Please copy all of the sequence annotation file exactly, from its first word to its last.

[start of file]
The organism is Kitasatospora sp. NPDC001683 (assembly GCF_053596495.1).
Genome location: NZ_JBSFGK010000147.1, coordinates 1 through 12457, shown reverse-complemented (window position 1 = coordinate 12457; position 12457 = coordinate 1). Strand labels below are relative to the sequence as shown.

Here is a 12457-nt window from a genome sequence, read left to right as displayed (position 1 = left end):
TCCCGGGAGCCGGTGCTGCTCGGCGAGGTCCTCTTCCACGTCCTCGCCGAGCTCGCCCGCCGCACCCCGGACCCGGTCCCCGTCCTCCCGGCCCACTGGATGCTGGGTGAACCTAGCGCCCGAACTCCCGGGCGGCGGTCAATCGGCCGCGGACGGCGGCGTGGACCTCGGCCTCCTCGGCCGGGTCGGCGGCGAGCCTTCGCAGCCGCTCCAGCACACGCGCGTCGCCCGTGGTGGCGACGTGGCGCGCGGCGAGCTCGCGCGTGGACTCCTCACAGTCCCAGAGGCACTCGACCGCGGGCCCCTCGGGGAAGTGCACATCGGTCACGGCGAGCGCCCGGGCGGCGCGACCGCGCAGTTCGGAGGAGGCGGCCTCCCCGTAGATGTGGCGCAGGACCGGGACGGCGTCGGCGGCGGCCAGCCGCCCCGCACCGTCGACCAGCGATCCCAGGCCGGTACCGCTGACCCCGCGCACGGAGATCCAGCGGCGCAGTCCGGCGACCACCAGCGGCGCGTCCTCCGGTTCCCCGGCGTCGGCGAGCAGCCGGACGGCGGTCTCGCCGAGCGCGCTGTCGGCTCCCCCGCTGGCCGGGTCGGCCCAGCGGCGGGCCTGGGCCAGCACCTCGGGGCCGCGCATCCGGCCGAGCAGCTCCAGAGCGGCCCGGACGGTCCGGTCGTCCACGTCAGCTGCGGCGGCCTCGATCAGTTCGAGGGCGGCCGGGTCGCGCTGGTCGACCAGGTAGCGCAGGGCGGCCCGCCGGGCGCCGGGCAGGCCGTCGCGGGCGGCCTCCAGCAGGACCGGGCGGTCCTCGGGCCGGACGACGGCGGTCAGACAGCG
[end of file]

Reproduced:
The organism is Kitasatospora sp. NPDC001683 (assembly GCF_053596495.1).
Genome location: NZ_JBSFGK010000147.1, coordinates 1 through 12457, shown reverse-complemented (window position 1 = coordinate 12457; position 12457 = coordinate 1). Strand labels below are relative to the sequence as shown.

Here is a 12457-nt window from a genome sequence, read left to right as displayed (position 1 = left end):
TCCCGGGAGCCGGTGCTGCTCGGCGAGGTCCTCTTCCACGTCCTCGCCGAGCTCGCCCGCCGCACCCCGGACCCGGTCCCCGTCCTCCCGGCCCACTGGATGCTGGGTGAACCTAGCGCCCGAACTCCCGGGCGGCGGTCAATCGGCCGCGGACGGCGGCGTGGACCTCGGCCTCCTCGGCCGGGTCGGCGGCGAGCCTTCGCAGCCGCTCCAGCACACGCGCGTCGCCCGTGGTGGCGACGTGGCGCGCGGCGAGCTCGCGCGTGGACTCCTCACAGTCCCAGAGGCACTCGACCGCGGGCCCCTCGGGGAAGTGCACATCGGTCACGGCGAGCGCCCGGGCGGCGCGACCGCGCAGTTCGGAGGAGGCGGCCTCCCCGTAGATGTGGCGCAGGACCGGGACGGCGTCGGCGGCGGCCAGCCGCCCCGCACCGTCGACCAGCGATCCCAGGCCGGTACCGCTGACCCCGCGCACGGAGATCCAGCGGCGCAGTCCGGCGACCACCAGCGGCGCGTCCTCCGGTTCCCCGGCGTCGGCGAGCAGCCGGACGGCGGTCTCGCCGAGCGCGCTGTCGGCTCCCCCGCTGGCCGGGTCGGCCCAGCGGCGGGCCTGGGCCAGCACCTCGGGGCCGCGCATCCGGCCGAGCAGCTCCAGAGCGGCCCGGACGGTCCGGTCGTCCACGTCAGCTGCGGCGGCCTCGATCAGTTCGAGGGCGGCCGGGTCGCGCTGGTCGACCAGGTAGCGCAGGGCGGCCCGCCGGGCGCCGGGCAGGCCGTCGCGGGCGGCCTCCAGCAGGACCGGGCGGTCCTCGGGCCGGACGACGGCGGTCAGACAGCG